A while back I needed a really simple way to encrypt a password file on the command line. I wanted to be able to write quick, simple scripts, with no more than one line of code handling the file encryption part. So, in Linux or Windows (using cygwin), I used these aliases:
# for simple encryption methods, use: # echo "text" | encrypt # echo "U8askj123lkjasdflkjasdlkjargoi+/==" | decrypt alias encrypt="openssl aes-256-cbc -a -salt" alias decrypt="openssl aes-256-cbc -d -a -salt"
Then other quick shell scripts can easily encrypt/decrypt files as needed.
However, while this works, it was still a nuisance to actually edit and maintain the encrypted files. Here's an alternate approach that will work under Linux or Windows (using cygwin). It wraps the classic vi text editor, or any editor for that matter, in a shell script that opens and saves files in any standard encryption format (like aes 256), which can then be decrypted by other script utilities. Also, it will save an encrypted snapshot of the file every day it's updated in case you mangle the password or file.
Here's the bash script, which can be saved to /usr/local/bin/svi
#!/bin/bash # A simple secure vi editor, for aes encrypted files # file name passed in as argument, for example # svi FILENAME # to open file as read only # ln -s svi sview # sview FILENAME # GPL # type of encryption cipher=aes-256-cbc # where temp files will be decrypted tmp=/tmp/ # create tmp dir/file me=`basename $0` dir=`dirname "$tmp$1.tmp"` mkdir -p "$dir" touch "$tmp$1.tmp" chmod 600 "$tmp$1.tmp" # decrypt to tmp if [[ -e "$1" ]] then if openssl $cipher -d -a -salt -in "$1" > "$tmp$1.tmp" then if [[ ! -s "$tmp$1.tmp" ]] then echo "WARNING: decrypted an empty file, exiting." exit fi else echo "WARNING: bad password, exiting." exit fi fi if [[ $me == 'sview' ]] then # open file read only vi -n -R "$tmp$1.tmp" else # open file for editing vi -n "$tmp$1.tmp" # re-encrypt after exiting vi if [[ -s "$tmp$1.tmp" ]] then touch "$tmp$1.aes" chmod 600 "$tmp$1.aes" while [[ ! -s "$tmp$1.aes" ]] do openssl $cipher -a -salt -in "$tmp$1.tmp" > "$tmp$1.aes" done # make backup, replace old if [[ -s "$tmp$1.aes" ]] then if [[ -s "$1" ]] then cp -pf "$1" $1.$(date "+%Y-%m-%d").bac fi mv -f "$tmp$1.aes" "$1" fi fi fi # cleanup shred -z -u "$tmp$1.tmp" rm -f "$tmp$1.aes"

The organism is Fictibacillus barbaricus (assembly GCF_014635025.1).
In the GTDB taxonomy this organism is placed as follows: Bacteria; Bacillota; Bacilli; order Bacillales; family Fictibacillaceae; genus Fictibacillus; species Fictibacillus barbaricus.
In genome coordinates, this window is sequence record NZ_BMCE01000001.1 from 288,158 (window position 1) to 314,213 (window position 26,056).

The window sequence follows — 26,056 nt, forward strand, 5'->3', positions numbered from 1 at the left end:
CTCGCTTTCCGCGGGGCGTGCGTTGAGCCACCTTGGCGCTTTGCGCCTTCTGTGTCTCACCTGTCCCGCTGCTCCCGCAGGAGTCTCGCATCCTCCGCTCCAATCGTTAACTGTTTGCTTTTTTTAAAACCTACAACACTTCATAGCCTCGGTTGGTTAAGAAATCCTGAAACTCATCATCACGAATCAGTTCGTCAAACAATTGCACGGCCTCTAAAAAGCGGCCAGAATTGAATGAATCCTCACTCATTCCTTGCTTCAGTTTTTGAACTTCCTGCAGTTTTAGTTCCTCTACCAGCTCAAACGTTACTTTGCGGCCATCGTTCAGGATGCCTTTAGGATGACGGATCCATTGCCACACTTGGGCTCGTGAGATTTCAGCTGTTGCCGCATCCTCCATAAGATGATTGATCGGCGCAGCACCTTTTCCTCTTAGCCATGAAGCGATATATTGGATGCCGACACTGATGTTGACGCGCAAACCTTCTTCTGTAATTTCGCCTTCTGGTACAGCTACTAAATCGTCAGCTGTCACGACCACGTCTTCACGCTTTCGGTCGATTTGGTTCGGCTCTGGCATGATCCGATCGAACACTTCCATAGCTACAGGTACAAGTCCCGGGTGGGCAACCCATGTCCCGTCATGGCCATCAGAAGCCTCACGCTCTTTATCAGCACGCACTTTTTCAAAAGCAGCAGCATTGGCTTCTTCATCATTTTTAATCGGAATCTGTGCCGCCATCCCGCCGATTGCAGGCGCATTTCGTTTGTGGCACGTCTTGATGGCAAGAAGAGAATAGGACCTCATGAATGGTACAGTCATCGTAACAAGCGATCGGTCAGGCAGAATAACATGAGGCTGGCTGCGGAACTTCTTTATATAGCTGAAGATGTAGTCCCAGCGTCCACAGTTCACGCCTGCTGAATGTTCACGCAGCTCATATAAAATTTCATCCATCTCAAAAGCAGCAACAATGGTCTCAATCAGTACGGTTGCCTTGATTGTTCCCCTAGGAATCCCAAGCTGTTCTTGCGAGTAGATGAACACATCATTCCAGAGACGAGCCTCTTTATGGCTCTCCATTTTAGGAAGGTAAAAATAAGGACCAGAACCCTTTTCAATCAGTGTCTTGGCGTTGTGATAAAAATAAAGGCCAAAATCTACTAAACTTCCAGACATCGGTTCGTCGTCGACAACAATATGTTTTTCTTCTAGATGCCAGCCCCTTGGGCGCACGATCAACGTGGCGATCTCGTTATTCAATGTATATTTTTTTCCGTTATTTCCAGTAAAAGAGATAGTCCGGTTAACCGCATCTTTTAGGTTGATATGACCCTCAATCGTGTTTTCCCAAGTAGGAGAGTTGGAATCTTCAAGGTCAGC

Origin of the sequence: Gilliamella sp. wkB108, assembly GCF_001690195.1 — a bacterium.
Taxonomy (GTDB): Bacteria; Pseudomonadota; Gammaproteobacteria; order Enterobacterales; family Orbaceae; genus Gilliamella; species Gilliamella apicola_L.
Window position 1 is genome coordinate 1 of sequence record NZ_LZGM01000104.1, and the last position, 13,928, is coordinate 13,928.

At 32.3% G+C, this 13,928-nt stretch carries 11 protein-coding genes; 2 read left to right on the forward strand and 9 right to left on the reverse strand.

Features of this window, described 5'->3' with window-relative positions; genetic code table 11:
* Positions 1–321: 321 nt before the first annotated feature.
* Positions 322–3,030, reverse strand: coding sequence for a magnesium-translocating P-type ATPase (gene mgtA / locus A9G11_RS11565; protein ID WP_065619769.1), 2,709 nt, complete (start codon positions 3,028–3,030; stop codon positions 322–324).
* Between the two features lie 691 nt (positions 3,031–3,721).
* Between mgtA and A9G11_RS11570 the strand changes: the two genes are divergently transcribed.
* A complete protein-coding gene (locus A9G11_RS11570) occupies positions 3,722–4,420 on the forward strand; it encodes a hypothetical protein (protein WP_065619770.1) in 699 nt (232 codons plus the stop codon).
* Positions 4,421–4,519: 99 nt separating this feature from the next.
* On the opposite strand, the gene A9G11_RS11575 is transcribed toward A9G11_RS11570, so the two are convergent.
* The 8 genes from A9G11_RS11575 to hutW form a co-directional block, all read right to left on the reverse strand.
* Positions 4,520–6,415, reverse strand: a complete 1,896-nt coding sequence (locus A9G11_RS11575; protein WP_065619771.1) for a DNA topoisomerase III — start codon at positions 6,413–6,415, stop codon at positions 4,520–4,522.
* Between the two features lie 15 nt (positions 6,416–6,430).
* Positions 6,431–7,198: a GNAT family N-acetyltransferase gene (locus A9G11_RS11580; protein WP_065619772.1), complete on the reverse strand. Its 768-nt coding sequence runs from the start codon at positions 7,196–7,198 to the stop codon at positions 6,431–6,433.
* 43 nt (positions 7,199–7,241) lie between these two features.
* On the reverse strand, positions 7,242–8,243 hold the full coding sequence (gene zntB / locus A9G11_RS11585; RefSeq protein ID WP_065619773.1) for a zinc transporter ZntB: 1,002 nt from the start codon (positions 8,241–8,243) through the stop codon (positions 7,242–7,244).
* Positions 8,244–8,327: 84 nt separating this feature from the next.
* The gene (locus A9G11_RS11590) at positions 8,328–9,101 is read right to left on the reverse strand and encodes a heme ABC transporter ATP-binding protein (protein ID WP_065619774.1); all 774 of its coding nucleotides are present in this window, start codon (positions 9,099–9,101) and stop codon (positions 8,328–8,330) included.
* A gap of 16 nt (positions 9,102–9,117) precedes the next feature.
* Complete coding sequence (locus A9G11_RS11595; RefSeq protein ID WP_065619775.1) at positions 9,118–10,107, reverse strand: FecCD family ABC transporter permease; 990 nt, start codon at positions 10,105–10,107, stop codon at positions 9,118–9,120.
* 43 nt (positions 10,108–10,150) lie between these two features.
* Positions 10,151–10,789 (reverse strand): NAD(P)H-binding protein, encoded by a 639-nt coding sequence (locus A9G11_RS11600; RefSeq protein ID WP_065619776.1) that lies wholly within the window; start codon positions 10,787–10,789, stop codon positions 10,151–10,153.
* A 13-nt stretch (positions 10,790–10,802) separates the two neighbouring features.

Then for example, to open or create a new encrypted text file, use:
Overall, this is a reasonably simple and secure method for protecting files, in the case a laptop is lost or stolen. The strength is that these files can be transferred across or stored on insecure media.
As for weaknesses though, this does create a decrypted copy of the file on the local computer while it is being edited. And the temp file, even if deleted (unlinked), may leave an image on the local disk. Another weak point is that insecure memory could be flushed to swap space on the hard disk.
And, as with any encryption cipher, it can be always broken with the old "wrench" method.... :)
(comic courtesy of xkcd)